Some people during the making were, “Oh, why these extreme angles?” and I’m like, “Because I wanted to achieve with very little rather than …” again, because I mainly work with natural light. Again, rather than using all these other methods or instruments to achieve it, I want it by simply going down and looking up, making them statue-like, and sort of heroic. I’m sure it somehow influences our perception or our experience of them. In that sense it’s real but there is something strange, and I think, I hope that people are picking up on the fact that it’s a particular realism. It’s realism but it’s something. It’s particularly sort of seen in terms of the angles, the camera. There are subtle variations, subtle choices that are made to make that experience a bit specific.
One thing that I’m not very aware of is within Bulgaria’s cinema. I don’t feel like I’ve seen much emerging from the country on such a scale in the past. Do you think it’s difficult to make work within the country?
I’m so happy, and I can only congratulate my colleagues. They’re friends as well, and I’m really happy we are here. I think it’s really important for the country. Very, very important for the scene, and it’s a very disturbing climate for young filmmakers in Bulgaria. Extremely disturbing and very … I suppose it’s very difficult to make films with the state there, or at least the state funding, which does not take pride in the the successes of Bulgarian films very much. They just take it as, “oh, festivals”; not really taking that too seriously. I think that we should be making a lot more films for less money basically, whereas now there are big inflated budgets given only to certain people that are the status quo of filmmakers for the last fifty years, making films that don’t go to festivals, but take this money to … I suppose we all need to survive. But basically, I think that is what Bulgarian cinema needs because, there is a lot of talent and a lot of urgency to tell certain stories now.
With the new generation that has new energy, that has something to say, that has traveled and have those other references that mean that those stories can be universal, can appeal to audiences outside Bulgaria because of it. I think they should be given the opportunity, and I think we should be making much more films than we do. I think that can happen by dividing those big, inflated budgets that go to only two or three people in the country to just instead go to fifteen people a year. I myself alone know about at least ten filmmakers that are absolutely brilliant and incredibly talented, very precise. They shouldn’t struggle. Instead we should … yeah, and it’s difficult, and we are trying. We are trying. Whoever goes to a festival, and whoever has a certain attention of their film, we do try and talk about it. We hope we can change something, and I think a few of our generation of filmmakers, we are all aware that will be for the better of everyone. Bulgaria, it’s a shocking place politically and socially, on many levels, and I think we have a responsibility to be the filter of that as filmmakers, as artists, and they should just be more supportive, you know?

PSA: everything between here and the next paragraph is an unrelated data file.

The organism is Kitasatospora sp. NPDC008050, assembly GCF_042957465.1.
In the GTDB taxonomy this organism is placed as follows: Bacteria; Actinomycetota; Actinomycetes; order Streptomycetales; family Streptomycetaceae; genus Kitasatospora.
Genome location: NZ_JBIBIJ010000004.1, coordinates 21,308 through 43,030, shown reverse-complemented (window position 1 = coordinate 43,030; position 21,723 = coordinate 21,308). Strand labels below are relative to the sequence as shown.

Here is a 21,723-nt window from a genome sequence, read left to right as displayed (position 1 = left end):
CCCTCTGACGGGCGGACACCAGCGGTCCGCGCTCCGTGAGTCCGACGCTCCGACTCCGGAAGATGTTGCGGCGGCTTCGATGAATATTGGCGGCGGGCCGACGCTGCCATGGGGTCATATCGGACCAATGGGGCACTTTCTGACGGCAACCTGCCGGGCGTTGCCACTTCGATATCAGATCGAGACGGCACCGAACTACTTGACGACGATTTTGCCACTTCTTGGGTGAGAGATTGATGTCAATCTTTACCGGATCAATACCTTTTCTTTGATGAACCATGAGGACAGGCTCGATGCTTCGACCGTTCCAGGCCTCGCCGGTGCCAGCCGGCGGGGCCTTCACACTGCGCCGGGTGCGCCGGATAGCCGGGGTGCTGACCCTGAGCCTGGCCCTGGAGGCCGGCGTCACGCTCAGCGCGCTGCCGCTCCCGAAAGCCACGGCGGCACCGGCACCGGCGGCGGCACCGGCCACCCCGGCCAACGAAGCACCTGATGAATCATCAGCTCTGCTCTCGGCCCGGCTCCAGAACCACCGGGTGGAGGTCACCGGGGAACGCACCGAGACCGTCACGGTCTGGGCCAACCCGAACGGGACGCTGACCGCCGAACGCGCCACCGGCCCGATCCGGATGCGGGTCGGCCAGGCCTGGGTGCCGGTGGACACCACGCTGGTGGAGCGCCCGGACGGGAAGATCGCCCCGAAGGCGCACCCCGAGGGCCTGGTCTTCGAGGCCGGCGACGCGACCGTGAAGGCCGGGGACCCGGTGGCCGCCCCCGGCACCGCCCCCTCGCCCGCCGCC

Yeah, and there’s often such a clear link between government support and funding and countries that have prosperous film scenes. I’ve always noticed that if you’re seeing lots of films coming out of somewhere outside of countries with well-established cinema scenes, making it as far as Australia, where our publication is based – there’s either funding or a strong support network involved. Last year there was a large Turkish program in Brisbane in Australia and it was presented by Zeynep Özbatur Atakan, who produced a lot of films from Nuri Bilge Ceylan. One of the key things she spoke about was the current funding situation being really positive in Turkey, speaking about how positive the effect of that support was.